In recent years, analogies have become a popular subject of research in the field of artificial intelligence, where scientists try to program computers to think like humans.

But sometimes they just help real humans grapple with a world that has become increasingly complex. At a U.S. Steel plant in Gary, Ind., Dean Larson uses analogies to teach his employees highly technical training material they are required to understand.

"If I want to talk about a chair, I can point to a chair," says Dr. Larson, the plant's department manager for safety and hygiene. "How do I point to a threshold limit value or adsorption?" His answer: A threshold limit value is like a posted speed limit for safe driving; adsorption is like rain that beads on the hood of a newly waxed car.

Of course, analogies can also be bad -- so bad they're funny. High-school teachers routinely urge students to enliven their writing with metaphors and similes, but the idea is sometimes lost in the translation. These analogies came from a list of high-school duds published a few years ago by the Washington Post: "The whole scene had an eerie, surreal quality, like when you're on vacation in another city, and `Jeopardy' comes on at 7 instead of 7:30." And: "The politician was gone but unnoticed, like the period after the Dr. on a Dr Pepper can."

And from a list of bad suspense-novel analogies posted on the Internet: "His face looked like an ice sculpture. Not one of those pretty ones in the middle of a cruise-ship buffet, but the kind they do in a contest with a chainsaw -- and it had been out in the heat too long."

The classic analogy was introduced to the Western world by Plato, who argued that "the idea of good makes knowledge possible, as the sun makes vision possible." (The word "analogy" comes from the Greek "ana logon," which means "according to a ratio.") In the Middle Ages, despotic rulers liked to analogize themselves to the sun. Today's politicians are slightly more subtle, but they often use what linguists call "hot" analogies -- comparisons designed to stir up emotion. During the buildup to the Persian Gulf War, for example, proponents of U.S. action likened Saddam Hussein to Adolf Hitler, while opponents worried about America getting into "another Vietnam."

All of this comes as no surprise to the publishers of the Miller Analogies Test, which was introduced in 1926 at the University of Minnesota and is still going strong. Currently, the test, which has been revised several times since its inception, is being rewritten to reflect recent changes in higher education. Earlier editions tested not only reasoning and vocabulary, but also scholarship in several fields. For example a 35-year-old test guide includes this analogy: KOLN is to WIEN as COLOGNE is to (a) Vienna (b) Prague (c) Warsaw (d) Hamburg.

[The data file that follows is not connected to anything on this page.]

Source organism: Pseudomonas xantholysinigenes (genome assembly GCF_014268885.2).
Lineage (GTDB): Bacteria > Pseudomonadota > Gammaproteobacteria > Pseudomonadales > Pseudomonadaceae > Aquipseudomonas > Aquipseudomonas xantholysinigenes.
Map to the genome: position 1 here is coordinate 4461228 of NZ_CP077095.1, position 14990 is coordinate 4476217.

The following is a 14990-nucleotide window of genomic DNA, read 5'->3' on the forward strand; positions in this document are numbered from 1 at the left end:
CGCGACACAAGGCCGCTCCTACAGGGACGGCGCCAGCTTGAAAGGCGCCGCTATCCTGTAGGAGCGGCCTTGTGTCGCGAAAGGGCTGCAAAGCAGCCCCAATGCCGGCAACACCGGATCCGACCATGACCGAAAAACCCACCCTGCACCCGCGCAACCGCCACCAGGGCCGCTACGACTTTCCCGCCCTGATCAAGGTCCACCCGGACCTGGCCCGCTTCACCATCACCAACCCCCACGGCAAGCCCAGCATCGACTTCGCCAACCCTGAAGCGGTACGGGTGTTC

"We want to make it a stronger measure of general verbal reasoning instead of relying on specific sorts of knowledge," says James Augustin, director of postsecondary assessment at Psychological Corp., the Harcourt General Inc. unit that publishes the Miller test. Test companies also like analogies because they are relatively inexpensive to devise and standardize. "We regularly create analogies tests for practice," says David Stuart, research director of Kaplan Inc., the test-preparation concern that is a unit of Washington Post Co. "We find they are easy, quick and cheap to write and correct."

In his famous textbook, "Principles of Psychology," the 19th-century psychologist William James asserted that "the faculty for perceiving analogies is the best indication of genius." People who could analogize , he continued, were "the wits, the poets, the inventors, the scientific men, the practical geniuses."

Does this describe you? Check your answers on the three analogy problems in this story. For OPTIMISM is to NOTARY as BLAST is to (a) wall (b) posse (c) antic (d) hose, the correct answer is (c) antic. All four words contain the letter "t." For AURICLE is to VENTRICLE as VENTRICLE is to (a) jugular (b) carotid (c) coronary (d) aorta, the answer is (d) aorta. Blood flows from auricle to ventricle to aorta. And for KOLN is to WIEN as COLOGNE is to (a) Vienna (b) Prague (c) Warsaw (d) Hamburg, the answer is (a) Vienna. Koln and Wien are German for Cologne and Vienna.

Perhaps now you feel more like the man whose intelligence P.G. Wodehose once described as "somewhat lower than that of a backward clam -- a clam, let us say, which has been dropped on its head when a baby."